In another embodiment, resistive heaters are provided globally or in individually addressable circuits within the membrane to permit different areas of the membrane to be selectively heated. That may be used with heat-activated chemistries for binding group immobilization and to selectively disrupt binding group—target analyte interactions during sensing. This disruption would be particularly useful in nucleic acid detection scenarios where the binding group is an oligonucleotide or peptide nucleic acid (PNA) and the analyte is a complementary nucleic acid; local heating may be used to melt or disrupt hybrids. The melting temperature is diagnostic of the degree of the complementarity of the immobilized oligo or PNA with the bound nucleic acid. This also offers the possibility of sensor reuse in nucleic acid sensing applications; after a given sample is analyzed, all hybridized nucleic acids may be removed by heating above 94° C.
In another embodiment, a membrane of a MEMS membrane gravimetric biosensor has more than one binding group for different targets immobilized in separate areas on the same membrane. This polyfunctionalization enables the detection of one or more target analytes from complex samples with a single membrane. In another embodiment, the separate areas may have differing areal densities to enable quantization of target analyte species by using a priori knowledge of binding constants in conjunction with the mass of bound analyte as a function of binding group density.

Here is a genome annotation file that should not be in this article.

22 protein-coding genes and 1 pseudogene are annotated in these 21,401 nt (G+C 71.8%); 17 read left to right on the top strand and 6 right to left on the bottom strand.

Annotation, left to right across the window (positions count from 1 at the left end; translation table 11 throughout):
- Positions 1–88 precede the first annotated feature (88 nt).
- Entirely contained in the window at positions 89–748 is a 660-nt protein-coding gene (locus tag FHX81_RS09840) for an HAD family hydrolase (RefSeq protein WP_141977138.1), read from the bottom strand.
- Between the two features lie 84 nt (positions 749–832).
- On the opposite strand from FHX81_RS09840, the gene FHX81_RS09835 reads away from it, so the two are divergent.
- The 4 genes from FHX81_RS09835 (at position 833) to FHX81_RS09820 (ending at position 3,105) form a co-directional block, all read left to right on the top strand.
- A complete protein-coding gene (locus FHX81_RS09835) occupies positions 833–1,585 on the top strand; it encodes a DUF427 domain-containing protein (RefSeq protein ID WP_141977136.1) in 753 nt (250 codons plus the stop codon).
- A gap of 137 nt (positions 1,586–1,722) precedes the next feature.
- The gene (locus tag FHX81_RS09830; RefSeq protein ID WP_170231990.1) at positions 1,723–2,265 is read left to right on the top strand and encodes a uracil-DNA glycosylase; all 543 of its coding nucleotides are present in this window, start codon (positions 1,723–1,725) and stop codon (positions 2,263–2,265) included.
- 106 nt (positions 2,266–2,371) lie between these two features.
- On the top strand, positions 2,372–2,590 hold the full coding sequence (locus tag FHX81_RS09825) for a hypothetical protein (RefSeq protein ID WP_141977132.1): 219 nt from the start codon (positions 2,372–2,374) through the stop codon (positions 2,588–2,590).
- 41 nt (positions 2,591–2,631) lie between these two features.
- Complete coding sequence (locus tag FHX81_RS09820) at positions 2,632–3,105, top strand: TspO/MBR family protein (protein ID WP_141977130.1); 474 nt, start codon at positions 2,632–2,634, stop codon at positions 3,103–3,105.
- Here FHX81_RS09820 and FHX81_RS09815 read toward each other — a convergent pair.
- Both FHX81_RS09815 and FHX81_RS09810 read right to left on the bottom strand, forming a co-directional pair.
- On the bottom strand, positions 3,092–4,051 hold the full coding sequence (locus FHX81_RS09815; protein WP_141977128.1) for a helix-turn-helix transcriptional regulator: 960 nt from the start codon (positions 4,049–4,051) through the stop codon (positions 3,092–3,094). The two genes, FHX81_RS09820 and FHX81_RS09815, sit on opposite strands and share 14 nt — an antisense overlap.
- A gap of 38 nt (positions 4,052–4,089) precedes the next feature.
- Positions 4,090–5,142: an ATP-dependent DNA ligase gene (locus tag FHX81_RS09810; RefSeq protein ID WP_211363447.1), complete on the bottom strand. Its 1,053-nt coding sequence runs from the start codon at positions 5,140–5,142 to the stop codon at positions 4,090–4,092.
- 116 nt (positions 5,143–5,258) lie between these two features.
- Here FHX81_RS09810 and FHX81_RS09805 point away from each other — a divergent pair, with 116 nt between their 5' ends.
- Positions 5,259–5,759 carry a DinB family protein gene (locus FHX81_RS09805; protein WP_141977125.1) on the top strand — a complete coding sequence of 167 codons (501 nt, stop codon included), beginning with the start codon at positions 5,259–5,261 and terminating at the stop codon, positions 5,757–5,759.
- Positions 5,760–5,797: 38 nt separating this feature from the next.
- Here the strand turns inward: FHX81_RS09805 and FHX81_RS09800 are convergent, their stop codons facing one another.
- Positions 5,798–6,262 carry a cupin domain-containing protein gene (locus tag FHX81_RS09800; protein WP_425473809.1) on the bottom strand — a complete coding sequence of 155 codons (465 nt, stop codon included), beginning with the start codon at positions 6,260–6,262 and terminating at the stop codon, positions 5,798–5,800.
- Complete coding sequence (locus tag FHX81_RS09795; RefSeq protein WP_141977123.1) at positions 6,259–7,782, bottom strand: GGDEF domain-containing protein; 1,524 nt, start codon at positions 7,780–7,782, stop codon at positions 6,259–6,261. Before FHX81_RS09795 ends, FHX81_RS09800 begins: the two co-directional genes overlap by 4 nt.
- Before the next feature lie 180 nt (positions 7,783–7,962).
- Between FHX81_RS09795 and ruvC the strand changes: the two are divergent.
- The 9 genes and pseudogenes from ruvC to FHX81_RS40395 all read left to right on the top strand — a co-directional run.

Individual sensors may be combined to form arrays, and arrays may be combined to form systems to enable large-scale discrimination in circumstances where there are multiple possible target analytes. The sensors, arrays, and systems may be provided with a means for delivering a sample to be analyzed.
A method is also disclosed. The method comprises exposing a sensor of the type having a substrate carrying a MEMS membrane to a substance to be analyzed, the membrane having been treated so as to be receptive to a target; actuating the membrane; detecting motion of the membrane; and analyzing the detected motion to determine if the target was found in the substance to be analyzed.